|Danger Danger Revolve||Frontiers Records|
They're back! Whilst seemingly always never far from our minds, it has been a staggering 9 years since the last all-new Danger Danger studio album - Return Of The Great Gildersleeves.
We've had the long lost Cockroach release, Live & Nude and Rare Cuts to keep us occupied, but everyone wanted to see if Danger Danger could still bring the magic with Ted Poley back in charge of the mike.|
Was there ever any doubt?
Bruno Ravel has developed into a truly great producer and it is a wonder we don't see him behind the desk on more projects. I hope we will. He brings his magic to the new album, which sonically sounds about as good as you could hope for.
With the knowledge that a new record was always going to sound great, it was just waiting on discovering if the band would favor the sound of the Ted Poley fronted debut and Screw It, or lean towards the darker Paul Laine era, which included two of this genre's best ever albums in Four The Hard Way and Gildersleeves.
Wisely, the band have opted for a mix of both era's, with the fun and the easy going nature of the first two albums combining with the more contemporary production style of the last 2 studio albums, not to mention that compelling, understated darker edge.
It works great for the band. There is nothing unexpected here – which in this case is good, just more classic Danger Danger material.
So the album sounds a million bucks, the guys are all playing their hearts out, but of particular note are the lead vocals of Ted Poley – he has never sounded as good as he does here.
The added production bells and whistles brings the band up to date, but at the heart of the album is classic D2 – albeit perhaps a little more laid back than 20 years ago.
Track By Track:
With an ear blasting thump we are away. What we get is the same powerful production and deafening rhythm section from the last album's with Ted Poley's classic AOR vocals riding over the top. That's What I'm Talking About is a typical feel good anthem with a soaring chorus and tasty guitar solo.
Ghost of Love is a driving rocker with a slightly darker feel and a catchy fast paced chorus and a thumping bass line.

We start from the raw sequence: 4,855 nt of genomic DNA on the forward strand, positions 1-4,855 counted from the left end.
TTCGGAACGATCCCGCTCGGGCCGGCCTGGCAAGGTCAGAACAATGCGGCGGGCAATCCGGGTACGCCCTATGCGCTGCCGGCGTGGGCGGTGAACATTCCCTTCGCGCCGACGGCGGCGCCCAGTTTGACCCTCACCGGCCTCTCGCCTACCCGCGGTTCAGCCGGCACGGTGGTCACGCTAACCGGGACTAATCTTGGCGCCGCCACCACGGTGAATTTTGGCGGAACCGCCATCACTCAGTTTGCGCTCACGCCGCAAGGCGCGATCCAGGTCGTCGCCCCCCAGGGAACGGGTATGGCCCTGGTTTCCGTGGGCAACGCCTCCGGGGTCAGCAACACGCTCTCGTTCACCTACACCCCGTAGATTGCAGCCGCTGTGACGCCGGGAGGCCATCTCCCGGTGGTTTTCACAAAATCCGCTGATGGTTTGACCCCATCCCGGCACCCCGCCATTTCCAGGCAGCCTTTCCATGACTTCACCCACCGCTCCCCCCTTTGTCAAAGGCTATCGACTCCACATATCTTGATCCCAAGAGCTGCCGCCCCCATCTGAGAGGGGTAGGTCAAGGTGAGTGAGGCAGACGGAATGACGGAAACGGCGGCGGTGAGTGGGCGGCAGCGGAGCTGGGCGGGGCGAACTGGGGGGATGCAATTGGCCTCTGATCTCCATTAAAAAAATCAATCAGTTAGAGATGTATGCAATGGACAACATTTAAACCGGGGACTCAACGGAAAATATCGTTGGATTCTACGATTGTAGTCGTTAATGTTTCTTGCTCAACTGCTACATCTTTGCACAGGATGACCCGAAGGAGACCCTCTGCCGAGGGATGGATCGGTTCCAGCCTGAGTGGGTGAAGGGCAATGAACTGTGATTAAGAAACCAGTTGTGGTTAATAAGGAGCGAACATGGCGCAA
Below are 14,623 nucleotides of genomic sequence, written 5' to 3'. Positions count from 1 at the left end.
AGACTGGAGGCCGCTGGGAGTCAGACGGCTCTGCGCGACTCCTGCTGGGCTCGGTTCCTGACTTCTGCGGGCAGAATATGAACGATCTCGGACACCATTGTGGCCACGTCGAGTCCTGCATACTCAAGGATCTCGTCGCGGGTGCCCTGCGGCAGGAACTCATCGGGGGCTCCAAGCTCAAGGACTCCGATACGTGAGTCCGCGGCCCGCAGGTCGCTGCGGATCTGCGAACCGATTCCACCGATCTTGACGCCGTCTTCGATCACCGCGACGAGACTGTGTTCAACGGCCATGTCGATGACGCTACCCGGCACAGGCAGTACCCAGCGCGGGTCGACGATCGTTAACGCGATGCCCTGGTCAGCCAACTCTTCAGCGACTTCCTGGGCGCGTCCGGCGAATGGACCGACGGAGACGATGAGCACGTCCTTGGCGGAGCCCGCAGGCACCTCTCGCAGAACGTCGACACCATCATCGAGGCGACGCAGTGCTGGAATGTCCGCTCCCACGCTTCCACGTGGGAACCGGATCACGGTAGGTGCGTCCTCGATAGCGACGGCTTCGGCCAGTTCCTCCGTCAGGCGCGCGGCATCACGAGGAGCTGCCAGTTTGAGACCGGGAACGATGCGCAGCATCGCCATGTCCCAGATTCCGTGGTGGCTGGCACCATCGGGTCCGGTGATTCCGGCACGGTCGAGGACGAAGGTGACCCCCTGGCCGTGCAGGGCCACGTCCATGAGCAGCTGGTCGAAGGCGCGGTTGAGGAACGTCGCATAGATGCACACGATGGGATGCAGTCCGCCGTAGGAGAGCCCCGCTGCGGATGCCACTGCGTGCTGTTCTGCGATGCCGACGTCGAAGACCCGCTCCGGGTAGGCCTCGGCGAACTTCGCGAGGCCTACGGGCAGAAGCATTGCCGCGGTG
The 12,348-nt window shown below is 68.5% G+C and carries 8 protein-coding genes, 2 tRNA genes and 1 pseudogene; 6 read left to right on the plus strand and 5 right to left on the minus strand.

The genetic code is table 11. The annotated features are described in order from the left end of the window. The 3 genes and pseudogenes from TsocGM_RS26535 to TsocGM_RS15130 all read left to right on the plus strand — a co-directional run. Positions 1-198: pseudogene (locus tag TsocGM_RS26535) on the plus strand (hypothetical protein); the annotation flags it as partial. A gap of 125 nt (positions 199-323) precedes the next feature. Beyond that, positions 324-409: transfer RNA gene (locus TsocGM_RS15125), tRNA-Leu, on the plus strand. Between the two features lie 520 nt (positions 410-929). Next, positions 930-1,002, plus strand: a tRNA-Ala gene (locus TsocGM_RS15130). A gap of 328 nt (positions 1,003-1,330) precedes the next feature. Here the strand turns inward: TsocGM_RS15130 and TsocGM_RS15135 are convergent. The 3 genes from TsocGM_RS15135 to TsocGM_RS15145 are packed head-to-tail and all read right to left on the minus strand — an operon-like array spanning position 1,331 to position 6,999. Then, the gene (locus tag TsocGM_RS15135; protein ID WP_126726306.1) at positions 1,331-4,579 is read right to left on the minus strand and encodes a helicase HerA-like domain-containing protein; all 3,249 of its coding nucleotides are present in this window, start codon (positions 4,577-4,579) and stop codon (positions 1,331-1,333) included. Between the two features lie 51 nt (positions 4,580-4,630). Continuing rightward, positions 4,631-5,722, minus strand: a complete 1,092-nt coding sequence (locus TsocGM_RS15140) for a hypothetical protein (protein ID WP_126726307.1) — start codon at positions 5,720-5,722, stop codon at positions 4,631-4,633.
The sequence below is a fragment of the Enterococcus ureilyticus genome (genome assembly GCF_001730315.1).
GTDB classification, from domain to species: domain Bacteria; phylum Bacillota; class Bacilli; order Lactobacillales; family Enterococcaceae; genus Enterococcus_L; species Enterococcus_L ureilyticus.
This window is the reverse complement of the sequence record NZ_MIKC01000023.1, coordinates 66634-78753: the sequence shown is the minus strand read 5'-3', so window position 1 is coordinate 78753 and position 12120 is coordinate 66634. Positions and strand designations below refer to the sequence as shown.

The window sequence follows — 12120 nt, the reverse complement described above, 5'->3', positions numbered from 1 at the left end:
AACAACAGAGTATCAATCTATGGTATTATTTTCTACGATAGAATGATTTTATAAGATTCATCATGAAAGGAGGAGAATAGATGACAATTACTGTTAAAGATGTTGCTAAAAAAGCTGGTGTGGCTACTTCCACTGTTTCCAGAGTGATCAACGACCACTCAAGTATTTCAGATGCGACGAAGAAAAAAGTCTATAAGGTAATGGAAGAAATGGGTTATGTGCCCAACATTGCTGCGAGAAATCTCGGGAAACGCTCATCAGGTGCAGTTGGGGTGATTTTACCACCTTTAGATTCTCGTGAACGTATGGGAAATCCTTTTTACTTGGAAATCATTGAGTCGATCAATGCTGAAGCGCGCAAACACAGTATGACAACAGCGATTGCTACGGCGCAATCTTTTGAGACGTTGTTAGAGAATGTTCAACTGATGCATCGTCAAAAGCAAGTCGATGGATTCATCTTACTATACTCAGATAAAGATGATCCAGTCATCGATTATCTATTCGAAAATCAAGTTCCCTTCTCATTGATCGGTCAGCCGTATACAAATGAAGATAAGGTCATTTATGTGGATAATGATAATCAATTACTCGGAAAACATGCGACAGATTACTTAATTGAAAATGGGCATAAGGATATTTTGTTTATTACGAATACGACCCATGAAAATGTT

Killin' Love is a great dark and moody rocker. A little slower and more intense, but I love this side of the band and Ted sounds fantastic singing in this moodier range.
Hearts On The Highway is simply a classic Danger Danger hard rocking anthem and one of the best songs for 2009. Love that chorus…love everything about this track. Perfect.
Time for a ballad. The acoustic driven Fugitive is sentimental, melancholy and thoroughly enjoyable. Another great vocal from Ted too.
Keep On Keepin' On steps backwards into old school D2 style. This sounds slightly different in style to most of the other material. I wonder if this song isn't an unused track from the past? In any regard, it's still a solid feel good rocker, which fans of the debut will love, but not a knockout.
Rocket To Your Heart really gets my attention. A moody and somewhat contemporary ballad that turns heavier during an anthemic chorus. I could hear this being part of the last couple of albums too. Very cool song.
Time to relax the seriousness for a moment with a typical mid-tempo D2 tongue in cheek rocker in F.U.$. Great verse, great chorus and a good fun track.
The mid-tempo rock track Beautiful Regret is one song I'm still struggling with a little. It just isn't as instant as some other tracks and one of the least catchy songs of the album.
The rock ballad Never Give Up is much better – full of class, full of emotional and another great lower register vocal from Ted. A perfect chorus.
The best way to end a Danger Danger album is with a classic old school party rocker and Dirty Mind is just that - classic D2 and great hard rocking attitude.
And the production – wow – if only all records sounded this good. The only downside to a new Danger Danger release is the knowledge that Ted Poley will likely be up to Greatestits Volume 4 before we see the next D2 album. Keep the momentum going lads!
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